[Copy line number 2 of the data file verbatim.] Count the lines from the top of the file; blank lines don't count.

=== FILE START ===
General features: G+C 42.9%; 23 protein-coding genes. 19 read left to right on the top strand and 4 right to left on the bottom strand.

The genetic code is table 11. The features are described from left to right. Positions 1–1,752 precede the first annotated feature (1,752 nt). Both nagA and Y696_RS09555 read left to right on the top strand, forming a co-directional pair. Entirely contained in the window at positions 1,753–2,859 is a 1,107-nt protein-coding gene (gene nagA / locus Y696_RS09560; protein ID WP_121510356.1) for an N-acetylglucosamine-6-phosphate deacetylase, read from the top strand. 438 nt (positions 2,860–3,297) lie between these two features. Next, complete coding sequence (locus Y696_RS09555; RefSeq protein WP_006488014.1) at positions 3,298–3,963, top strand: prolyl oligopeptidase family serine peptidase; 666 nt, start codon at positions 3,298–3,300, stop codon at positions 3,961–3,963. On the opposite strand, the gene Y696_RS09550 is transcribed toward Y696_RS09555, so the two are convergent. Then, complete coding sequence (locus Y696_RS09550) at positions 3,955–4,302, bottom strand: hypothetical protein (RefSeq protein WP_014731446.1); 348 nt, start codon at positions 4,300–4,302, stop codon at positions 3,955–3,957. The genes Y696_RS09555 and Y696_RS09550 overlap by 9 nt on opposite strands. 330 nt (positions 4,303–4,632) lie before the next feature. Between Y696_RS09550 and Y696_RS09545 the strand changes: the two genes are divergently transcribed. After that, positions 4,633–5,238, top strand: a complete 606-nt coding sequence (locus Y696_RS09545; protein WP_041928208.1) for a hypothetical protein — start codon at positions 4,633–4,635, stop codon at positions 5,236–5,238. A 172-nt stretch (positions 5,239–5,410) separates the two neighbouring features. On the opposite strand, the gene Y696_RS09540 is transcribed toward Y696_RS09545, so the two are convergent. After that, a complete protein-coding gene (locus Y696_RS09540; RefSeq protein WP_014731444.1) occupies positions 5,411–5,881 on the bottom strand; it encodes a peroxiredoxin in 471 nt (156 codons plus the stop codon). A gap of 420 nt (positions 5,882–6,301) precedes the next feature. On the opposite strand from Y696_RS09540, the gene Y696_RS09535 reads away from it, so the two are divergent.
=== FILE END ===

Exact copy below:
The genetic code is table 11. The features are described from left to right. Positions 1–1,752 precede the first annotated feature (1,752 nt). Both nagA and Y696_RS09555 read left to right on the top strand, forming a co-directional pair. Entirely contained in the window at positions 1,753–2,859 is a 1,107-nt protein-coding gene (gene nagA / locus Y696_RS09560; protein ID WP_121510356.1) for an N-acetylglucosamine-6-phosphate deacetylase, read from the top strand. 438 nt (positions 2,860–3,297) lie between these two features. Next, complete coding sequence (locus Y696_RS09555; RefSeq protein WP_006488014.1) at positions 3,298–3,963, top strand: prolyl oligopeptidase family serine peptidase; 666 nt, start codon at positions 3,298–3,300, stop codon at positions 3,961–3,963. On the opposite strand, the gene Y696_RS09550 is transcribed toward Y696_RS09555, so the two are convergent. Then, complete coding sequence (locus Y696_RS09550) at positions 3,955–4,302, bottom strand: hypothetical protein (RefSeq protein WP_014731446.1); 348 nt, start codon at positions 4,300–4,302, stop codon at positions 3,955–3,957. The genes Y696_RS09555 and Y696_RS09550 overlap by 9 nt on opposite strands. 330 nt (positions 4,303–4,632) lie before the next feature. Between Y696_RS09550 and Y696_RS09545 the strand changes: the two genes are divergently transcribed. After that, positions 4,633–5,238, top strand: a complete 606-nt coding sequence (locus Y696_RS09545; protein WP_041928208.1) for a hypothetical protein — start codon at positions 4,633–4,635, stop codon at positions 5,236–5,238. A 172-nt stretch (positions 5,239–5,410) separates the two neighbouring features. On the opposite strand, the gene Y696_RS09540 is transcribed toward Y696_RS09545, so the two are convergent. After that, a complete protein-coding gene (locus Y696_RS09540; RefSeq protein WP_014731444.1) occupies positions 5,411–5,881 on the bottom strand; it encodes a peroxiredoxin in 471 nt (156 codons plus the stop codon). A gap of 420 nt (positions 5,882–6,301) precedes the next feature. On the opposite strand from Y696_RS09540, the gene Y696_RS09535 reads away from it, so the two are divergent.